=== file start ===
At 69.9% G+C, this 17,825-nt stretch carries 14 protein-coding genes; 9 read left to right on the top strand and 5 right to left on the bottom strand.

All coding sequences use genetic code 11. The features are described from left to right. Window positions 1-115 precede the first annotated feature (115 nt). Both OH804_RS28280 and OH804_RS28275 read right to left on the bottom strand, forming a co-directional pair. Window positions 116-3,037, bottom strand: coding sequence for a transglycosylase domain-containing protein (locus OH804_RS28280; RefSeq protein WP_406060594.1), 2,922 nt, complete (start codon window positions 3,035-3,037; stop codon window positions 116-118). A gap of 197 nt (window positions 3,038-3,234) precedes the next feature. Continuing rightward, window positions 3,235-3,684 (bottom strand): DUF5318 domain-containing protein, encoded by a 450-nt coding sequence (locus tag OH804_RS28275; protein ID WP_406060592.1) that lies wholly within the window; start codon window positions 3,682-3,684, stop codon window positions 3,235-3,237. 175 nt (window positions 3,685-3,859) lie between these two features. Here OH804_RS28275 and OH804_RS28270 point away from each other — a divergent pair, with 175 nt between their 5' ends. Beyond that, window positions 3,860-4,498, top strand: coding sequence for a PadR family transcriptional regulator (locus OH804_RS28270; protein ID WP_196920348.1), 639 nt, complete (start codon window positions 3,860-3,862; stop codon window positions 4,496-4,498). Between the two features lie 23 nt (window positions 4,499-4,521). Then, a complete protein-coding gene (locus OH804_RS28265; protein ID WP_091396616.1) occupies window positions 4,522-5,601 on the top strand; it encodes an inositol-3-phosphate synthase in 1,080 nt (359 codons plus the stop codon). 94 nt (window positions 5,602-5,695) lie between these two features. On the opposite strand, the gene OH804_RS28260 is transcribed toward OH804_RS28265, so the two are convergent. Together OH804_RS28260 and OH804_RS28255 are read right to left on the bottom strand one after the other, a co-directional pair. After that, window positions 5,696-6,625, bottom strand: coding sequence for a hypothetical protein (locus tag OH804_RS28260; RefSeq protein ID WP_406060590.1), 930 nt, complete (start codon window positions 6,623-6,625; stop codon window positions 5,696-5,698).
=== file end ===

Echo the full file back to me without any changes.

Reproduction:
At 69.9% G+C, this 17,825-nt stretch carries 14 protein-coding genes; 9 read left to right on the top strand and 5 right to left on the bottom strand.

All coding sequences use genetic code 11. The features are described from left to right. Window positions 1-115 precede the first annotated feature (115 nt). Both OH804_RS28280 and OH804_RS28275 read right to left on the bottom strand, forming a co-directional pair. Window positions 116-3,037, bottom strand: coding sequence for a transglycosylase domain-containing protein (locus OH804_RS28280; RefSeq protein WP_406060594.1), 2,922 nt, complete (start codon window positions 3,035-3,037; stop codon window positions 116-118). A gap of 197 nt (window positions 3,038-3,234) precedes the next feature. Continuing rightward, window positions 3,235-3,684 (bottom strand): DUF5318 domain-containing protein, encoded by a 450-nt coding sequence (locus tag OH804_RS28275; protein ID WP_406060592.1) that lies wholly within the window; start codon window positions 3,682-3,684, stop codon window positions 3,235-3,237. 175 nt (window positions 3,685-3,859) lie between these two features. Here OH804_RS28275 and OH804_RS28270 point away from each other — a divergent pair, with 175 nt between their 5' ends. Beyond that, window positions 3,860-4,498, top strand: coding sequence for a PadR family transcriptional regulator (locus OH804_RS28270; protein ID WP_196920348.1), 639 nt, complete (start codon window positions 3,860-3,862; stop codon window positions 4,496-4,498). Between the two features lie 23 nt (window positions 4,499-4,521). Then, a complete protein-coding gene (locus OH804_RS28265; protein ID WP_091396616.1) occupies window positions 4,522-5,601 on the top strand; it encodes an inositol-3-phosphate synthase in 1,080 nt (359 codons plus the stop codon). 94 nt (window positions 5,602-5,695) lie between these two features. On the opposite strand, the gene OH804_RS28260 is transcribed toward OH804_RS28265, so the two are convergent. Together OH804_RS28260 and OH804_RS28255 are read right to left on the bottom strand one after the other, a co-directional pair. After that, window positions 5,696-6,625, bottom strand: coding sequence for a hypothetical protein (locus tag OH804_RS28260; RefSeq protein ID WP_406060590.1), 930 nt, complete (start codon window positions 6,623-6,625; stop codon window positions 5,696-5,698).